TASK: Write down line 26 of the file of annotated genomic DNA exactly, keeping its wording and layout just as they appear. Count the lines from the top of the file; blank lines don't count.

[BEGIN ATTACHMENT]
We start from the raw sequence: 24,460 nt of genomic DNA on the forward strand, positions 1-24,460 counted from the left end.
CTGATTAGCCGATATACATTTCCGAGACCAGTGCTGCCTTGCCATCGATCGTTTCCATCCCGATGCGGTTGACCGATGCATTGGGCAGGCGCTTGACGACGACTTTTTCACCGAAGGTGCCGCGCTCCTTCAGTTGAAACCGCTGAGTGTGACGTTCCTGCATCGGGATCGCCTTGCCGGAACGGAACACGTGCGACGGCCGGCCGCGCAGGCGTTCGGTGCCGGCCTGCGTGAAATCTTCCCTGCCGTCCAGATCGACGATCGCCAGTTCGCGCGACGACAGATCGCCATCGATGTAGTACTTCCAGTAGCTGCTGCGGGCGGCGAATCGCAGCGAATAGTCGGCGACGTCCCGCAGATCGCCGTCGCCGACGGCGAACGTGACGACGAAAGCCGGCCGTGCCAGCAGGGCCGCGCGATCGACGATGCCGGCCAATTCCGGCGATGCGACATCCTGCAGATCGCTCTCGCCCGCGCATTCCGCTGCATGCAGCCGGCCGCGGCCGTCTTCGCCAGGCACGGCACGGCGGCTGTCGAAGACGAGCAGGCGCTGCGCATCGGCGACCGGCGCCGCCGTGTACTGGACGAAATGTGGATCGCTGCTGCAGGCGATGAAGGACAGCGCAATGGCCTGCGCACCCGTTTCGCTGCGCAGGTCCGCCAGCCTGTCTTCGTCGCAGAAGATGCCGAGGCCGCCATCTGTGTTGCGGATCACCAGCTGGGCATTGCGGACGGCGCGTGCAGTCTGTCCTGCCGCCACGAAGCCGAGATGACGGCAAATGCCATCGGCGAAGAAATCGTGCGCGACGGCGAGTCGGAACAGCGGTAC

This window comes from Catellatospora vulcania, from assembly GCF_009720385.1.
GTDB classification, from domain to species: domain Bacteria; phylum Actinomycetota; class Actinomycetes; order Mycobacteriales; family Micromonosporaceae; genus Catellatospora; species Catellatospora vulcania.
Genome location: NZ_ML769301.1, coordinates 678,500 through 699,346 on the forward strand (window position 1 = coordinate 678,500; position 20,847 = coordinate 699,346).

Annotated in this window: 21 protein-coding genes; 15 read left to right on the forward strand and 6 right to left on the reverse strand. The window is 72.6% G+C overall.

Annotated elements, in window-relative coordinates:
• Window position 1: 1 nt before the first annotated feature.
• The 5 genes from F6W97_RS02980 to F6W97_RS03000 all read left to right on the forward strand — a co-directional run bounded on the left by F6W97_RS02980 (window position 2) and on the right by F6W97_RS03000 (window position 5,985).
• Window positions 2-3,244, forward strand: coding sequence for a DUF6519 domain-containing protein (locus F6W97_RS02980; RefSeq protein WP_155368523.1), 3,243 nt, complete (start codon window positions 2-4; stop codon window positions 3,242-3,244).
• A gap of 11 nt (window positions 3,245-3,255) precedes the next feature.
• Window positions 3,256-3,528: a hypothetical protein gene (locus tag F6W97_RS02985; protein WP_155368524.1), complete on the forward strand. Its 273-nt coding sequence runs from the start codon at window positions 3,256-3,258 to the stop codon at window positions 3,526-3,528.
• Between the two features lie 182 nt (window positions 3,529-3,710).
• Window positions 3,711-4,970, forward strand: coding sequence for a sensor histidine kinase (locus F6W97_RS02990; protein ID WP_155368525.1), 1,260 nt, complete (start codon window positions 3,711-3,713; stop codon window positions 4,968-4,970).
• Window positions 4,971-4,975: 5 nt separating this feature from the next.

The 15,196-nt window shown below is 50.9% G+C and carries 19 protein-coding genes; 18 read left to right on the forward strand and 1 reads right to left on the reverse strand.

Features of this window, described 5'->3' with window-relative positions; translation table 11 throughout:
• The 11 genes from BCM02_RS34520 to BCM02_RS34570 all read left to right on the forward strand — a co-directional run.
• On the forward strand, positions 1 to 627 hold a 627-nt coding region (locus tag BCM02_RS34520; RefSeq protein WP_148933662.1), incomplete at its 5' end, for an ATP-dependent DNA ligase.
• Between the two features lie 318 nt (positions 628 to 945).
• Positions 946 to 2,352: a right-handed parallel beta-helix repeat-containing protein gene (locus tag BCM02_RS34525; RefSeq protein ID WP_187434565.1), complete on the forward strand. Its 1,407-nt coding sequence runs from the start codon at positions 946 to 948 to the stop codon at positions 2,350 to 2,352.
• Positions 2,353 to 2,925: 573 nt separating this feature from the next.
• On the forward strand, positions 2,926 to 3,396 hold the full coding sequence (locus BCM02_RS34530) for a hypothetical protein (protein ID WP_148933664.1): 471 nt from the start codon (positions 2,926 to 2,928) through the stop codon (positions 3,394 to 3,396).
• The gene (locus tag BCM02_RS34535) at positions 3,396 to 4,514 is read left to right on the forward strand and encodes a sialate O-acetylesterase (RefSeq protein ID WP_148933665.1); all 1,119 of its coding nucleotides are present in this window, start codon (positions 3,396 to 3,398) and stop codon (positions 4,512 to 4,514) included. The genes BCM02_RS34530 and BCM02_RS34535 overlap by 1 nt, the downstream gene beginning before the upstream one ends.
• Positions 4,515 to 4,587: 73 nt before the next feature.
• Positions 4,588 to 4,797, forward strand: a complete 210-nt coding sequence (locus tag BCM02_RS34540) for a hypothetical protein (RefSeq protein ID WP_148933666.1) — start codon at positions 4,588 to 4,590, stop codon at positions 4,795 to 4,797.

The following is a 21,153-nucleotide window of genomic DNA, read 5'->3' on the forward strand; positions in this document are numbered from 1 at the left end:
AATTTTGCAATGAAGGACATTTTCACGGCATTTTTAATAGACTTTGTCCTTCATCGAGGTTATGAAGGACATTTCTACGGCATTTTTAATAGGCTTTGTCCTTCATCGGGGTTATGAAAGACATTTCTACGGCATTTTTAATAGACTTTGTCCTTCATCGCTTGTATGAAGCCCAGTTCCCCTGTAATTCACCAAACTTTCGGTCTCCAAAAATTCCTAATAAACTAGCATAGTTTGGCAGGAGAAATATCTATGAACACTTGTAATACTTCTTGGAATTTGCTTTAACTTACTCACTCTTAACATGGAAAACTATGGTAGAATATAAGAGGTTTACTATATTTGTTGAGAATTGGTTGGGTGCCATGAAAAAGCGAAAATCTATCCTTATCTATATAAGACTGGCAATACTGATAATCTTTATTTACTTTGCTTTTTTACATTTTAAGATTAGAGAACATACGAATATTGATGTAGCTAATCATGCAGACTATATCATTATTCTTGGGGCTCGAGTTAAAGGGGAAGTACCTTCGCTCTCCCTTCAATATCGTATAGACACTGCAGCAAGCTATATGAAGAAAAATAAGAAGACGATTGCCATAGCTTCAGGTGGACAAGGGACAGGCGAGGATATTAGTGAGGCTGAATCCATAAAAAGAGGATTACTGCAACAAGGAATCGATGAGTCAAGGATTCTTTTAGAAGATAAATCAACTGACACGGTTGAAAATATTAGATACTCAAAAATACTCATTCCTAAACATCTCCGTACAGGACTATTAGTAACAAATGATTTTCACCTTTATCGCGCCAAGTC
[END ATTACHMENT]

• Positions 4,588 to 4,797, forward strand: a complete 210-nt coding sequence (locus tag BCM02_RS34540) for a hypothetical protein (RefSeq protein ID WP_148933666.1) — start codon at positions 4,588 to 4,590, stop codon at positions 4,795 to 4,797.